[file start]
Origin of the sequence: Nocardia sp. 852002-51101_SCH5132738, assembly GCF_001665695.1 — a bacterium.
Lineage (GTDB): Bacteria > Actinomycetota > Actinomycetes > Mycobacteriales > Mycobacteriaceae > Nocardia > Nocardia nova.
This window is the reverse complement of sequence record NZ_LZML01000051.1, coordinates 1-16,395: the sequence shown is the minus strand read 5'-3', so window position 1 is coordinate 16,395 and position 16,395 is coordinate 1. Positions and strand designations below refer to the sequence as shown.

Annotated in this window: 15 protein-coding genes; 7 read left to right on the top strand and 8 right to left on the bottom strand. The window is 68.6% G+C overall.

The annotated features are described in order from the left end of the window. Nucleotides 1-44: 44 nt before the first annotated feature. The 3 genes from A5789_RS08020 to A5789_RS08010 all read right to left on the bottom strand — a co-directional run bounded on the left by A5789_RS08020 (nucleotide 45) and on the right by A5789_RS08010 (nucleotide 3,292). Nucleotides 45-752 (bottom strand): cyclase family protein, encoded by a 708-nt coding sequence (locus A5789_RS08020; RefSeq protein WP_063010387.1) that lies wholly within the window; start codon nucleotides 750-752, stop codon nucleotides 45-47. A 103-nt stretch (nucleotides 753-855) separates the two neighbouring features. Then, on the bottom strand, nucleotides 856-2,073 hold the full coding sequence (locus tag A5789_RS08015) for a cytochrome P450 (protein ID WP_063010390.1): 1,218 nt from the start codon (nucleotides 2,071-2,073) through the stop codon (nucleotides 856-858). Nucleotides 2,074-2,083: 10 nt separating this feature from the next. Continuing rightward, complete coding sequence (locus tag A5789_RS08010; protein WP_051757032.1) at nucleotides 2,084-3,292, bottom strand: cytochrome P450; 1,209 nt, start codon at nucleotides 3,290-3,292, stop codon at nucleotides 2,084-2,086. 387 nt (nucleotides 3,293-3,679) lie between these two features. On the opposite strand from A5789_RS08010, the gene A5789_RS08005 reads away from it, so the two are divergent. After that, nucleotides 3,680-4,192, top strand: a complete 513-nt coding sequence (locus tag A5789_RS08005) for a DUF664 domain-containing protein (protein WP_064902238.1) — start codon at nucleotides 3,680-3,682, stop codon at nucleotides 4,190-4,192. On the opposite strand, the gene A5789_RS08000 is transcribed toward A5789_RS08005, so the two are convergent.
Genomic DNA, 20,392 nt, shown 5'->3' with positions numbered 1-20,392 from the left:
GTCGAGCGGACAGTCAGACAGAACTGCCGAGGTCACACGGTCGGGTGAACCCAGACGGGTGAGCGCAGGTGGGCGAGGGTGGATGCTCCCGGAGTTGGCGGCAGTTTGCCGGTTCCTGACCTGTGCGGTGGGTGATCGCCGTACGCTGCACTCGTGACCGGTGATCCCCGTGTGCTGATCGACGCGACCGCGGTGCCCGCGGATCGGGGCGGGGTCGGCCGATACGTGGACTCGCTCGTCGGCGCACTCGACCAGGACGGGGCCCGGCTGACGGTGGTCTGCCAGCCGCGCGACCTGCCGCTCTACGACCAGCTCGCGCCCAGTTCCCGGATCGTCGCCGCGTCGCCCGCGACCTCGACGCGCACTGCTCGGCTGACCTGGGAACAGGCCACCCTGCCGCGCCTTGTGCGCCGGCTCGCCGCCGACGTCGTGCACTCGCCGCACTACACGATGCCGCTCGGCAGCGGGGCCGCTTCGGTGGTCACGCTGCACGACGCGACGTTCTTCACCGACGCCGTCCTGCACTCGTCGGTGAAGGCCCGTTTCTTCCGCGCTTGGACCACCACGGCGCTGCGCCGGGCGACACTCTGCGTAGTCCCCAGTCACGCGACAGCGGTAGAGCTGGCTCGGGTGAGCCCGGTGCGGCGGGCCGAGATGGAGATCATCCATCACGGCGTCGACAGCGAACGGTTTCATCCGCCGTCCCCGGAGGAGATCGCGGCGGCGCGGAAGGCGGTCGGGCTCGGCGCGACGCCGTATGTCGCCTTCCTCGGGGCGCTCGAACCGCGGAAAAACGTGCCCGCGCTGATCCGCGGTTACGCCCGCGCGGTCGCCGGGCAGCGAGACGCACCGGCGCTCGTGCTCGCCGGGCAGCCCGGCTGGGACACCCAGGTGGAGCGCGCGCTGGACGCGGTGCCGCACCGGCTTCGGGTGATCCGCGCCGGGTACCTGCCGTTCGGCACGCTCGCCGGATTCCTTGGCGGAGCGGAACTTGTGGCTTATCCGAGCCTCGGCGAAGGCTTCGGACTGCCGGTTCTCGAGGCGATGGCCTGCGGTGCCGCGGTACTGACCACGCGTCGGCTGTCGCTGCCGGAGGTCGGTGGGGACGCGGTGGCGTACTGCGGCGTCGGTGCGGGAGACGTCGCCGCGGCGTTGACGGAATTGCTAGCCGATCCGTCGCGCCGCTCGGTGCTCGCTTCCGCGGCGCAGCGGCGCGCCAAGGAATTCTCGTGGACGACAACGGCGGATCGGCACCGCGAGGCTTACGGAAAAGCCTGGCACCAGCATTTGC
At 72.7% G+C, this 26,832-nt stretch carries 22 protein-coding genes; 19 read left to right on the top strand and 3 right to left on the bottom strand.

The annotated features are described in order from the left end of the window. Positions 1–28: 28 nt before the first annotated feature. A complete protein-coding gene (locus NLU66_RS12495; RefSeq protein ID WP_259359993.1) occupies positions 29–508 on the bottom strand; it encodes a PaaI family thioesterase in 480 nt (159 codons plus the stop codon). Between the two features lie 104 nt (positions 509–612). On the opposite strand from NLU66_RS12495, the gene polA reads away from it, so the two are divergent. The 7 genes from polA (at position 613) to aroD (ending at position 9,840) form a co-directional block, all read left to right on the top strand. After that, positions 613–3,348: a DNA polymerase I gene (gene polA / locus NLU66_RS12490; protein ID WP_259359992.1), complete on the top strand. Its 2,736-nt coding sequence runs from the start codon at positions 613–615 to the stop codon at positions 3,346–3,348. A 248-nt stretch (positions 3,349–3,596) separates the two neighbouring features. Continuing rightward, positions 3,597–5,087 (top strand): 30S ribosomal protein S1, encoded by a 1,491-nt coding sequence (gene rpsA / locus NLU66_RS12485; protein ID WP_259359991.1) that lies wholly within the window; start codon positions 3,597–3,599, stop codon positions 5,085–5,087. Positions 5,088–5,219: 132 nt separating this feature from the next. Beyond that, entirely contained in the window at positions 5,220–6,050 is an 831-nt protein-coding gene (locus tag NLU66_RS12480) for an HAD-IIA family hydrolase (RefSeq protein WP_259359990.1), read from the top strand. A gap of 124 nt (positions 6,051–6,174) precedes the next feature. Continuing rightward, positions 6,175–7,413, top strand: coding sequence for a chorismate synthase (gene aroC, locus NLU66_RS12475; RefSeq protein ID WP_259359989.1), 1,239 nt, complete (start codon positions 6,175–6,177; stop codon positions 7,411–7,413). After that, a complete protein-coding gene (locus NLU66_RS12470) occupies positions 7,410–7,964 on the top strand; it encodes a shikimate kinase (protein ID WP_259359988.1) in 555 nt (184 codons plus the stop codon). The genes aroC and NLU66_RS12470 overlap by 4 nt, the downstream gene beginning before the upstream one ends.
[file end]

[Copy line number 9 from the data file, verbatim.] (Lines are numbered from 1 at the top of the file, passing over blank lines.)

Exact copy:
The annotated features are described in order from the left end of the window. Positions 1–28: 28 nt before the first annotated feature. A complete protein-coding gene (locus NLU66_RS12495; RefSeq protein ID WP_259359993.1) occupies positions 29–508 on the bottom strand; it encodes a PaaI family thioesterase in 480 nt (159 codons plus the stop codon). Between the two features lie 104 nt (positions 509–612). On the opposite strand from NLU66_RS12495, the gene polA reads away from it, so the two are divergent. The 7 genes from polA (at position 613) to aroD (ending at position 9,840) form a co-directional block, all read left to right on the top strand. After that, positions 613–3,348: a DNA polymerase I gene (gene polA / locus NLU66_RS12490; protein ID WP_259359992.1), complete on the top strand. Its 2,736-nt coding sequence runs from the start codon at positions 613–615 to the stop codon at positions 3,346–3,348. A 248-nt stretch (positions 3,349–3,596) separates the two neighbouring features. Continuing rightward, positions 3,597–5,087 (top strand): 30S ribosomal protein S1, encoded by a 1,491-nt coding sequence (gene rpsA / locus NLU66_RS12485; protein ID WP_259359991.1) that lies wholly within the window; start codon positions 3,597–3,599, stop codon positions 5,085–5,087. Positions 5,088–5,219: 132 nt separating this feature from the next. Beyond that, entirely contained in the window at positions 5,220–6,050 is an 831-nt protein-coding gene (locus tag NLU66_RS12480) for an HAD-IIA family hydrolase (RefSeq protein WP_259359990.1), read from the top strand. A gap of 124 nt (positions 6,051–6,174) precedes the next feature. Continuing rightward, positions 6,175–7,413, top strand: coding sequence for a chorismate synthase (gene aroC, locus NLU66_RS12475; RefSeq protein ID WP_259359989.1), 1,239 nt, complete (start codon positions 6,175–6,177; stop codon positions 7,411–7,413). After that, a complete protein-coding gene (locus NLU66_RS12470) occupies positions 7,410–7,964 on the top strand; it encodes a shikimate kinase (protein ID WP_259359988.1) in 555 nt (184 codons plus the stop codon). The genes aroC and NLU66_RS12470 overlap by 4 nt, the downstream gene beginning before the upstream one ends.